Originally published on Fri January 18, 2013 5:12 pm

Each strand of DNA is written in a simple language composed of four letters: A, T, C and G. Your code is unique and could be used to find you.
iStockphoto.com

People who volunteer for medical research usually expect to remain anonymous. That includes people who donate their DNA for use in genetic studies.

But now researchers have shown that in some cases, they can trace research subjects' DNA back to them with ease. And they say the risk of being identified from genetic information will only increase.

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3:15pm

Thu January 17, 2013
Politics and Government

Poll finds New Yorkers back new gun laws, but split on fracking

A new poll finds voters overwhelming support for many of the items that Gov. Andrew Cuomo is pushing, including parts of the newly enacted gun control law. 

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7:05pm

Wed January 16, 2013
Shots - Health News

Schedule Of Childhood Vaccines Declared Safe

Originally published on Fri January 18, 2013 7:16 am

Some parents have worried that kids get too many vaccinations too quickly. A review of all the available research suggests those concerns are misplaced.
Dmitry Naumov iStockphoto.com

Childhood vaccines for diseases like measles, polio and whooping cough have repeatedly been proved safe and effective. Even so, some parents still worry that the schedule of vaccinations — 24 immunizations by the age of 2 — can be dangerous. That worry is likely misplaced, according to a yearlong review of all available scientific data.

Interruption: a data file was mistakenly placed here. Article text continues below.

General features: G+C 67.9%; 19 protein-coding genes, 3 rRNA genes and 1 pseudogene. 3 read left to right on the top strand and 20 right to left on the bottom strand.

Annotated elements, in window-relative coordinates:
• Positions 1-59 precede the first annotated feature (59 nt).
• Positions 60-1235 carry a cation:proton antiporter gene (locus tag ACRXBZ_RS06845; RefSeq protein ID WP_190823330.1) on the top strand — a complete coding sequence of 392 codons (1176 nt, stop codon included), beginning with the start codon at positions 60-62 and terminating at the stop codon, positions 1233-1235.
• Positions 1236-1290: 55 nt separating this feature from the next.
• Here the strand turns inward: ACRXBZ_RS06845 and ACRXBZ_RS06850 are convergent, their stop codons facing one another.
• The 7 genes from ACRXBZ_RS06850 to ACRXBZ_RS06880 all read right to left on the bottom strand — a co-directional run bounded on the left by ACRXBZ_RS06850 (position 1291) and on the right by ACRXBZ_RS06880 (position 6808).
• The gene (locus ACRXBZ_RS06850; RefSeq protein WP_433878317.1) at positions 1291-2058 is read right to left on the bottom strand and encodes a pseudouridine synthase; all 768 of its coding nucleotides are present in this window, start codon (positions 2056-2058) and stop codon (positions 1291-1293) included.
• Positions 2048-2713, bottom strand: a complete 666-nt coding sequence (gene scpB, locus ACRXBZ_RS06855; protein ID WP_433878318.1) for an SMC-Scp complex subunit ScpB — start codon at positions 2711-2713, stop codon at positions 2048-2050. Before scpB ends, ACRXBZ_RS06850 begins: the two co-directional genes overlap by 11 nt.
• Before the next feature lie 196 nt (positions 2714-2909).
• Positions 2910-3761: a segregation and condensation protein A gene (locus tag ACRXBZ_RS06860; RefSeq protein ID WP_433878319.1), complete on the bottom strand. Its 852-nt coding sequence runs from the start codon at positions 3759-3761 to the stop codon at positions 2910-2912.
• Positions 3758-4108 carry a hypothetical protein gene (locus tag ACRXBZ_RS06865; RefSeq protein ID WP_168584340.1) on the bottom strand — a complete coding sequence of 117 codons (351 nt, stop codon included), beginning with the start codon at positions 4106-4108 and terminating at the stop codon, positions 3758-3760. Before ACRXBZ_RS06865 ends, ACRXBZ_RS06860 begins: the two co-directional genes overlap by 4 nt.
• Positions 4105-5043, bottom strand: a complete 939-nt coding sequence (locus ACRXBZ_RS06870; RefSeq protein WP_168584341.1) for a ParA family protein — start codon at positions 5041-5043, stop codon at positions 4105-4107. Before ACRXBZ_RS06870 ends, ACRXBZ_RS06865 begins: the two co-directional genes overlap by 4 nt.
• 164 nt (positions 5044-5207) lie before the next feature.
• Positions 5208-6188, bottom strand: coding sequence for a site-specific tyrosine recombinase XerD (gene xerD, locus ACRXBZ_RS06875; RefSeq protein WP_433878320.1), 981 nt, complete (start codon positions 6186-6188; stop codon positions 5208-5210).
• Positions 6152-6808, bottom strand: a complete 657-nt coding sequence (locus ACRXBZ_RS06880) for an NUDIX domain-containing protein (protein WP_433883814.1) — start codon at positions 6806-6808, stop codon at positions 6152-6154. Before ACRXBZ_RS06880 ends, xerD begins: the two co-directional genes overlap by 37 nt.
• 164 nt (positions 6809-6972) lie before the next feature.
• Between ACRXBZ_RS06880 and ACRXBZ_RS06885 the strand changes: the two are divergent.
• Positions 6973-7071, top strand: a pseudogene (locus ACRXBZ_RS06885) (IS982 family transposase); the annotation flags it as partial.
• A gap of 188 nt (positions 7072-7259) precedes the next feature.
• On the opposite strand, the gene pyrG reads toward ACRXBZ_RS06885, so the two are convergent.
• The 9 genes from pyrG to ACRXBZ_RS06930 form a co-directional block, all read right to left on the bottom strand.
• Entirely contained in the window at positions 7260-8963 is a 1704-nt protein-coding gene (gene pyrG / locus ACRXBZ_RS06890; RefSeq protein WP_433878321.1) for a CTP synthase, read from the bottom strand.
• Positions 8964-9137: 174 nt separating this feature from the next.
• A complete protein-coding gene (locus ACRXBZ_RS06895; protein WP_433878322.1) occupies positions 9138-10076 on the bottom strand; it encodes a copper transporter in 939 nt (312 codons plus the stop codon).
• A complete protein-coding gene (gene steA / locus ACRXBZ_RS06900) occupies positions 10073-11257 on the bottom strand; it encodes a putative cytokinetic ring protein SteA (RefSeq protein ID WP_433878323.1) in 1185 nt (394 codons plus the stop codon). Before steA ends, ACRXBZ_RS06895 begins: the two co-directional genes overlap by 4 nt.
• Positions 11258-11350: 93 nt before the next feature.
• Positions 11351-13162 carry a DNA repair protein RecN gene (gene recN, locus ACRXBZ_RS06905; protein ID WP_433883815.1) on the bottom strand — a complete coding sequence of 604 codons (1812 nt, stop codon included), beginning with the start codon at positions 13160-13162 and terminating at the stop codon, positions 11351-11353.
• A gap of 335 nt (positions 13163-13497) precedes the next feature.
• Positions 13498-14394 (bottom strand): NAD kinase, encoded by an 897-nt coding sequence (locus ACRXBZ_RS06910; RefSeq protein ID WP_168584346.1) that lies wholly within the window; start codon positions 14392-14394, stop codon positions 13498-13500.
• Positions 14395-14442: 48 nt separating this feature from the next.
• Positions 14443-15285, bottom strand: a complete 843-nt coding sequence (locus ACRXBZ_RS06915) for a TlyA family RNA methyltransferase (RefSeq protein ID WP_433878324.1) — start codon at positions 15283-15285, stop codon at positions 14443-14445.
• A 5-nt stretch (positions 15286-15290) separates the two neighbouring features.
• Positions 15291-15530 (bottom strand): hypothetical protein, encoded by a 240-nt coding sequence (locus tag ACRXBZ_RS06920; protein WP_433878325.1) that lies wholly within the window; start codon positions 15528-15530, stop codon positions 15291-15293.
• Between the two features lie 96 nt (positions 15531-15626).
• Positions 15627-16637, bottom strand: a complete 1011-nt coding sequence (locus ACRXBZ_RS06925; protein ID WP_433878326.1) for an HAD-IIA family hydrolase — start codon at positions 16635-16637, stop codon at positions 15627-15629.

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6:40pm

Wed January 16, 2013
U.S.

Violence-Riddled Chicago Hopes Gun Proposals Will Help Shield It

Originally published on Fri January 18, 2013 7:16 am

Community leaders and family members of murder victims attend a press conference Jan. 3 at St. Sabina Church in Chicago to make a plea for stronger gun regulations.
Scott Olson Getty Images

As President Obama unveiled his gun control proposals Wednesday, he highlighted mass shootings at schools in Colorado, Virginia and Connecticut. He also mentioned another group of children, not in school — the ones on the street corners of Chicago.

Chicagoan Annette Holt was at the White House during Obama's address. Her teenage son, Blair, was shot to death five years ago on a Chicago bus as he shielded a fellow student from a spray of bullets.

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6:09pm

Wed January 16, 2013
The Salt

Jihadi Fighters Win Hearts And Minds By Easing Syria's Bread Crisis

Originally published on Fri January 18, 2013 7:16 am

A man makes bread as residents, background, stand in line in front of a bakery during heavy fighting between Free Syrian Army fighters and government forces in Aleppo, Syria, on Dec. 4, 2012.
Narciso Contreras Associated Press

In Syria, the staple of most meals is a thin, round, flat bread that we would probably call pita.

Back in November, as fierce fighting raged across Syria, people started to run out of this bread. Government forces were attacking bakeries in rebel-held areas and cutting off electricity so mills couldn't grind flour. By late last year, Syrians were desperate.